How to prevent carbon monoxide poisoning
I know about fire safety, but how can I prevent carbon monoxide poisoning?
Approximately 200 people in the U.S. die and as many a 40,000 people seek medical attention every year for carbon monoxide (CO) poisoning, a life-threatening condition that results from exposure to the colorless, odorless carbon monoxide gas. Carbon monoxide is a product of burning organic fuels (propane gas, kerosene, wood, oil, gasoline, etc.) in fireplaces, stoves, propane heaters, furnaces and automobile or generator engines. The risk increases in winter and after power outages, as people try to warm their homes and discover (often too late) that they have a faulty furnace or inadequate exhaust for a fireplace, or when they improperly use a generator indoors.
Carbon monoxide blocks the transport of oxygen in the bloodstream, leading to oxygen deprivation for vital organs. Symptoms may include: headache, fatigue, lightheadedness, nausea, confusion, a rapid heartbeat and breathlessness. Symptoms can often be mistaken for a flu-like illness, so recognizing carbon monoxide poisoning is sometimes challenging. Prolonged exposure at high concentrations can result in death if not detected and treated promptly.
Prevention of carbon monoxide poisoning is easy, and it’s the most important means of avoiding the consequences. All levels of your home should have a plug-in CO detector/alarm with battery backup. Detectors are available at almost any hardware or home supply store. A good way to remember to change your batteries is to do so when you set your clocks for daylight savings (this is when you should also change your smoke detector batteries). Every year, have any heating systems — your furnace, hot water heater and gas/oil/coal-burning appliances — as well as chimneys inspected by a trained technician to ensure adequate venting and exhaust. Don’t use any fuel-burning devices — propane or kerosene heaters, gasoline generators or gas stoves — as a source of heat indoors, ever. Finally, it may be tempting to warm up you car while it’s in the garage on cold mornings, but even with the garage door open, CO from the exhaust can seep into your home.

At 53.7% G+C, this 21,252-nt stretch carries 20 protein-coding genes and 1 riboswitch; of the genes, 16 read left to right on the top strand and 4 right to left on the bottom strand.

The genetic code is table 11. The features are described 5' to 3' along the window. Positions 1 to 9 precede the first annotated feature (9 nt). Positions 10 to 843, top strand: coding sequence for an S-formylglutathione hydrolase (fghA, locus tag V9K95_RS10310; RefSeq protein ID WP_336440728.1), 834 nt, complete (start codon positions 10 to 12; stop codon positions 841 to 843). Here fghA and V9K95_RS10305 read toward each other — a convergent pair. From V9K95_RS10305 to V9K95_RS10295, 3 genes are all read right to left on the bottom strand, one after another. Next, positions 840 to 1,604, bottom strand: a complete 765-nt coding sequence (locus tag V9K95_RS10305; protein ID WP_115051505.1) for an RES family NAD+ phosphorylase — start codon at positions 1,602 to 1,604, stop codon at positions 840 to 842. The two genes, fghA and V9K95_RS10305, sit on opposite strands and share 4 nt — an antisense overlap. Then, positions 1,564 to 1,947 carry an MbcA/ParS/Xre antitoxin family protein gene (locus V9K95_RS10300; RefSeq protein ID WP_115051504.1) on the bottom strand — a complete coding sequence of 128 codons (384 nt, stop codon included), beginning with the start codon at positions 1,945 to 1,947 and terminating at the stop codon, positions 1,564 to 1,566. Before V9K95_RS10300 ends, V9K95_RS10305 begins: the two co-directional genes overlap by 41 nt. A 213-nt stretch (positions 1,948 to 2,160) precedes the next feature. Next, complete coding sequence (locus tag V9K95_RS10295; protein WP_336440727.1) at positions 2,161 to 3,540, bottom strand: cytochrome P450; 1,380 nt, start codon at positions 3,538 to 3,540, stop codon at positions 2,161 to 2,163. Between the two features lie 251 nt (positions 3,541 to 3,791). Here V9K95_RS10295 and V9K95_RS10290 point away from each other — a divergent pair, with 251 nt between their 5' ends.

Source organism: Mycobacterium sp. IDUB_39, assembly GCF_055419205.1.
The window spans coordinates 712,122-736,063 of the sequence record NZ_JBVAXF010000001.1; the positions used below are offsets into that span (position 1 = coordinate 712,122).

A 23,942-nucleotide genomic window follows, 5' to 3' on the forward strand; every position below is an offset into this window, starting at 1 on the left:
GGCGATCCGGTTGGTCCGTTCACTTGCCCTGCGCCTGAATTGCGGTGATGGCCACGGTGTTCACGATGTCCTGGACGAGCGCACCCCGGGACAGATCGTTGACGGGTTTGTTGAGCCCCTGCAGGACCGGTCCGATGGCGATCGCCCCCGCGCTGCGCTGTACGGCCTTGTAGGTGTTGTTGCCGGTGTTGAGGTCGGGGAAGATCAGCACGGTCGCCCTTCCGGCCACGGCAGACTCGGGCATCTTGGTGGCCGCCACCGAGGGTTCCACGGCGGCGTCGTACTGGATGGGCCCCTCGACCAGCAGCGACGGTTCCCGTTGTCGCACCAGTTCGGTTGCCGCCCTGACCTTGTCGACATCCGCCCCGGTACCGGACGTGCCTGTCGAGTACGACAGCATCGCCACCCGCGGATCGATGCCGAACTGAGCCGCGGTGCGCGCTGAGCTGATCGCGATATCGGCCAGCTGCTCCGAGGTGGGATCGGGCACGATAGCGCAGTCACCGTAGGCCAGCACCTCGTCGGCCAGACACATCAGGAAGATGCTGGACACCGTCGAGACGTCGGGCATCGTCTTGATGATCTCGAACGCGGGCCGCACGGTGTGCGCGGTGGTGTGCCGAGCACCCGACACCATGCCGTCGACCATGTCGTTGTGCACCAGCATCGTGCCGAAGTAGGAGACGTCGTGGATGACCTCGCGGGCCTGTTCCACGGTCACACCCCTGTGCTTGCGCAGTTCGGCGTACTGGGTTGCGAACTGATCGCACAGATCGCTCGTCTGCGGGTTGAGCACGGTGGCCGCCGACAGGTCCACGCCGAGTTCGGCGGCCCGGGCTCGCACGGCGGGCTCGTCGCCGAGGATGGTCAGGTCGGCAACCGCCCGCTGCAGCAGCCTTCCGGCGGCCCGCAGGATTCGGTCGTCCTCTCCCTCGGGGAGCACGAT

If you suspect that you or a family member may have been exposed or have symptoms from CO poisoning, go to your nearest hospital emergency department for evaluation and treatment with oxygen therapy as soon as possible.
— Mark Melrose, DO, is a board-certified emergency physician at Urgent Care Manhattan. E-mail him your questions at firstname.lastname@example.org.
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